Ginny Weasley Is the Ultimate Sister
The Harry Potter series doesn’t focus heavily on sisterly bonds. Some of the main sister relationships we see are permanently stuck with the status of “it’s complicated,” such as Lily and Petunia or the Black sisters: Andromeda, Narcissa, and Bellatrix. Part of the reason is that our protagonist, Harry, is an only child, and his family relationships are built through friendship and mentorship rather than blood relations. However, the role of the sister still makes an important and compelling presence in the character of Ginny Weasley.
Blood Relationships: Fitting into the Weasley Family
The Weasleys are perhaps the best example of a family that we see in the Harry Potter series. Fun, loud, and (mostly) supportive and loyal, the Weasleys give us and Harry a look at how important these family bonds can be. And Ginny, despite being the only daughter in a family packed with boys, slips easily into this dynamic – she’s fun, determined, and incredibly loyal; woe to anyone who gets on her bad side! Being the youngest, Ginny certainly picks up many traits from her family – from her scowl reminiscent of Molly Weasley to her adventurous attitude that is entirely reminiscent of Fred and George. However, that’s not to say that Ginny is simply “another Weasley”; we see Ginny take these traits and make them entirely her own.
‘Come on, Ginny’s not bad,’ said George fairly, sitting down next to Fred. ‘Actually, I dunno how she got so good, seeing how we never let her play with us….’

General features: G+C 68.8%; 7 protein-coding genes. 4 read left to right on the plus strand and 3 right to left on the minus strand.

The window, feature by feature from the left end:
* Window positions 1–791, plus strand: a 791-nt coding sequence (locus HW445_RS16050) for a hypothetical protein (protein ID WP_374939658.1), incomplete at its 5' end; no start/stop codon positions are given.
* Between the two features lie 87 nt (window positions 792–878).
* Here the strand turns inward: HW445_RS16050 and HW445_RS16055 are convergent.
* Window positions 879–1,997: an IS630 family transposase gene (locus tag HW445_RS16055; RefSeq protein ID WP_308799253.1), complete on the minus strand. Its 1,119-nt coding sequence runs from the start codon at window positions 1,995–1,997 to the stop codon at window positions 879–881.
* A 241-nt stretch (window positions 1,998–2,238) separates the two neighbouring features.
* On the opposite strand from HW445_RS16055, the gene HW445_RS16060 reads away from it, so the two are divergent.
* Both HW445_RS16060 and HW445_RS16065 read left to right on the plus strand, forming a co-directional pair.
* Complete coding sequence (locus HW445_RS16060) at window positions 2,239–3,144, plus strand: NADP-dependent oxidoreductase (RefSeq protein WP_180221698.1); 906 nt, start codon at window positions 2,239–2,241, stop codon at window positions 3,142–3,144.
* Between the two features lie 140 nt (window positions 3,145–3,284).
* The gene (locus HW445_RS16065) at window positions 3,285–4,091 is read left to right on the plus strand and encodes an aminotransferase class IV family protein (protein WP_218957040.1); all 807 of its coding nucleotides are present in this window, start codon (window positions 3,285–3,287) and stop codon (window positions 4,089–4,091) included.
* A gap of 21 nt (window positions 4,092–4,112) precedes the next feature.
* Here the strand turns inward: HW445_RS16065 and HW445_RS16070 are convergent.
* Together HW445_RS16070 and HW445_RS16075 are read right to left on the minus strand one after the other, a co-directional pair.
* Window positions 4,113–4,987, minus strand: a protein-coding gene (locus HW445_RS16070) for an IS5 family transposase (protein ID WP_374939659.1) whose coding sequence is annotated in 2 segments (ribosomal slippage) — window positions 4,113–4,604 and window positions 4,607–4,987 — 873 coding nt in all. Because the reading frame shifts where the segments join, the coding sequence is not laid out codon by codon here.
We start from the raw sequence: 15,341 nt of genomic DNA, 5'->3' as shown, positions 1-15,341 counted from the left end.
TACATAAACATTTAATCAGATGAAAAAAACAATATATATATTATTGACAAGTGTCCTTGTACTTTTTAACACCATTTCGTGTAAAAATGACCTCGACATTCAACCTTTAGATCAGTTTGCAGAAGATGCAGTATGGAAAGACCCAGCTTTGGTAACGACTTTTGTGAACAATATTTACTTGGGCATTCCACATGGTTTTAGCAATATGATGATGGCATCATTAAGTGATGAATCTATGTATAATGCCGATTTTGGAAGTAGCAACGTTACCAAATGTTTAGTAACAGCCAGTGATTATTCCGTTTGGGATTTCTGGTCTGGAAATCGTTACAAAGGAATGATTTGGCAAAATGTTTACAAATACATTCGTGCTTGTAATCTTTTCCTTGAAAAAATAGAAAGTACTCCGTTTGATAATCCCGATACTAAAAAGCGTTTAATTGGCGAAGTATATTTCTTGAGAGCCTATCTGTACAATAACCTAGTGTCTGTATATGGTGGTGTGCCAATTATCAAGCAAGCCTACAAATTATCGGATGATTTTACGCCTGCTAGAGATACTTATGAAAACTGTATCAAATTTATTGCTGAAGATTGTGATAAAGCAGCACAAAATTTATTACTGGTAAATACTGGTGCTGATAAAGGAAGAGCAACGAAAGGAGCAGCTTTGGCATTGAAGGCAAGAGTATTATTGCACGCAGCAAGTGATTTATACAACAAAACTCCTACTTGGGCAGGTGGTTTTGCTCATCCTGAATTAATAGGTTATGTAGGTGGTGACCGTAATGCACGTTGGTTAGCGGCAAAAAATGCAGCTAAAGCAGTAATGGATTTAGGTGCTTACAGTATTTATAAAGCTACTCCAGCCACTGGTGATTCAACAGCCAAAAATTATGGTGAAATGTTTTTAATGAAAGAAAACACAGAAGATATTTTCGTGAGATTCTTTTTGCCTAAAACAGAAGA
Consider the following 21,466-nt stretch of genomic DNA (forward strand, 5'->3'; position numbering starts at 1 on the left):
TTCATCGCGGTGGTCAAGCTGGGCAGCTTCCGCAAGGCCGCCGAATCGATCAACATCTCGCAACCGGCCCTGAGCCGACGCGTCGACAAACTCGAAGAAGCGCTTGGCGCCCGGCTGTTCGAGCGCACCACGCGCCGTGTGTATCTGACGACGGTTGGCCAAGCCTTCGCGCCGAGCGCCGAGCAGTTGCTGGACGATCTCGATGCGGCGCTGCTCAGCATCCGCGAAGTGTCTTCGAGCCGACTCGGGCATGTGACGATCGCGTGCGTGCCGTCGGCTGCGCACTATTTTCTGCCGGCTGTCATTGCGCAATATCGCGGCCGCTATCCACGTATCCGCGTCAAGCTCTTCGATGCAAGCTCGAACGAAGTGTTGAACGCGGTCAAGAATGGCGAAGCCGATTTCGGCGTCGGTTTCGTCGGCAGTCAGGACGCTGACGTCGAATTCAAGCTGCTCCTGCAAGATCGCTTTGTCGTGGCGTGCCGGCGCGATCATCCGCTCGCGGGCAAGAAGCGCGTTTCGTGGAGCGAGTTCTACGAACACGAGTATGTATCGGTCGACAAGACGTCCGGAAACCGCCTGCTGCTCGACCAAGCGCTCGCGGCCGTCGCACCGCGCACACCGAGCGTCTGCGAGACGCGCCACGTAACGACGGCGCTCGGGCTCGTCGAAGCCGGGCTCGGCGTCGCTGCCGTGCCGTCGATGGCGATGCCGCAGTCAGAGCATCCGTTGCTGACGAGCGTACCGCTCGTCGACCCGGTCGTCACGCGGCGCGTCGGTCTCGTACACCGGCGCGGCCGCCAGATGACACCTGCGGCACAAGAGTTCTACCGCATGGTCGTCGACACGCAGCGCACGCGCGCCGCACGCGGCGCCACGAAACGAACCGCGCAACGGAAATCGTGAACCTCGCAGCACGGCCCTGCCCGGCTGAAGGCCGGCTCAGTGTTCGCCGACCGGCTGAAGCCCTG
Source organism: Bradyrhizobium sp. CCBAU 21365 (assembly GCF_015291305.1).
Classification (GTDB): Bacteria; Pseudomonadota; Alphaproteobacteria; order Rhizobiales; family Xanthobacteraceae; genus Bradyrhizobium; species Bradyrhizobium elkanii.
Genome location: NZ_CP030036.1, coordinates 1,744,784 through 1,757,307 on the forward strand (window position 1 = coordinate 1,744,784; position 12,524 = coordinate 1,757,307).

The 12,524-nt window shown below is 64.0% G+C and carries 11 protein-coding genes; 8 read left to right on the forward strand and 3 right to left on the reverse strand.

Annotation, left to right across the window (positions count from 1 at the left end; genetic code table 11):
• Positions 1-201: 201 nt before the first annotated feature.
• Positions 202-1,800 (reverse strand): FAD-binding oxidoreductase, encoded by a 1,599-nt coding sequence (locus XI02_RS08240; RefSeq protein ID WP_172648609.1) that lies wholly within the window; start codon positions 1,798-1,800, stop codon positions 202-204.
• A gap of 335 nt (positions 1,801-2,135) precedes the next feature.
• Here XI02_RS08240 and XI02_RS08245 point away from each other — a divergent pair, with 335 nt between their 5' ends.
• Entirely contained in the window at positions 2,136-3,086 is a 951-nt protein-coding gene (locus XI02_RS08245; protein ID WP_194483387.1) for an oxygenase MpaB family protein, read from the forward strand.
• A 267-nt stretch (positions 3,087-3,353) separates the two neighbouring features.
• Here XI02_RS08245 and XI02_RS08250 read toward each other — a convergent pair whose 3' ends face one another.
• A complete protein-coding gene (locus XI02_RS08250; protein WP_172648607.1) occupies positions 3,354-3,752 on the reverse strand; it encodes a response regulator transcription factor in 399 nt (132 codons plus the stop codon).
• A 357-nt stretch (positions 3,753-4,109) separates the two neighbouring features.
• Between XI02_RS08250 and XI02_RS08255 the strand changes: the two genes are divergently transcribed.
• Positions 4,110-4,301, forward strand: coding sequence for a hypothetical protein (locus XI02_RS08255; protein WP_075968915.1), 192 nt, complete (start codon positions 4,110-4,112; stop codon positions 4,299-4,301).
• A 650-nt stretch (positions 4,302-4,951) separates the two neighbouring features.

‘She’s been breaking into your broom shed in the garden since the age of six and taking each of your brooms out in turn when you weren’t looking,’ said Hermione from behind her tottering pile of Ancient Rune books.
‘Oh,’ said George, looking mildly impressed. ‘Well, that’d explain it.’” (OotP 573-4)
Later in Life Sisters
Not all of Ginny’s family relationships are easy. When it comes to new additions to the family – most notably Fleur Delacour – we see Ginny struggling to accept the changing dynamic of this family. Perhaps she felt fiercely protective of her brother or else a little jealous of the lessened attention from her cool oldest brother. Either way, in this relationship between Ginny and Phlegm, we see a relationship that starts with backhanded teasing and simmering tension that can spark up even in the closest of sister-sister relationships. The key here is that Ginny comes to accept her future sister-in-law when Fleur proves she’s just as loyal to Bill as Ginny herself is to her family.
Friendships as Sisterhood
If Harry Potter teaches us anything about the idea of family, it’s that created family bonds can be just as strong as those between blood relatives. The relationship between Hermione and Ginny is not particularly highlighted; however, the rare glimpses we see prove how close these two are. From keeping each other’s secrets – as we see when Ginny refuses to divulge who Hermione is attending the Yule Ball with – to helping each other through various relationships, these two rely on each other like sisters.
Another relationship that is clearly very strong yet often overlooked is that between Ginny and Luna. We see Ginny standing up for Luna and later working closely with her and Neville in order to lead Dumbledore’s Army during Snape’s stint as Headmaster during Harry Potter and the Deathly Hallows.
To me, Ginny is the ultimate sister figure of the Harry Potter series. Ginny is both daring and loyal and embodies the great Weasley qualities while still being entirely herself. And perhaps I am biased since I see a lot of Ginny in my own red-haired sister – her bubbly and fun personality and her determination to speak her mind and make her own path. Maybe that’s just the beauty of Ginny’s character, that in her we can all see our own sister relationships, whether we’re bound by blood or unbreakable friendship. If we need it, we know our sisters will be there with a Bat-Bogey Hex ready for anyone who tries to cross us.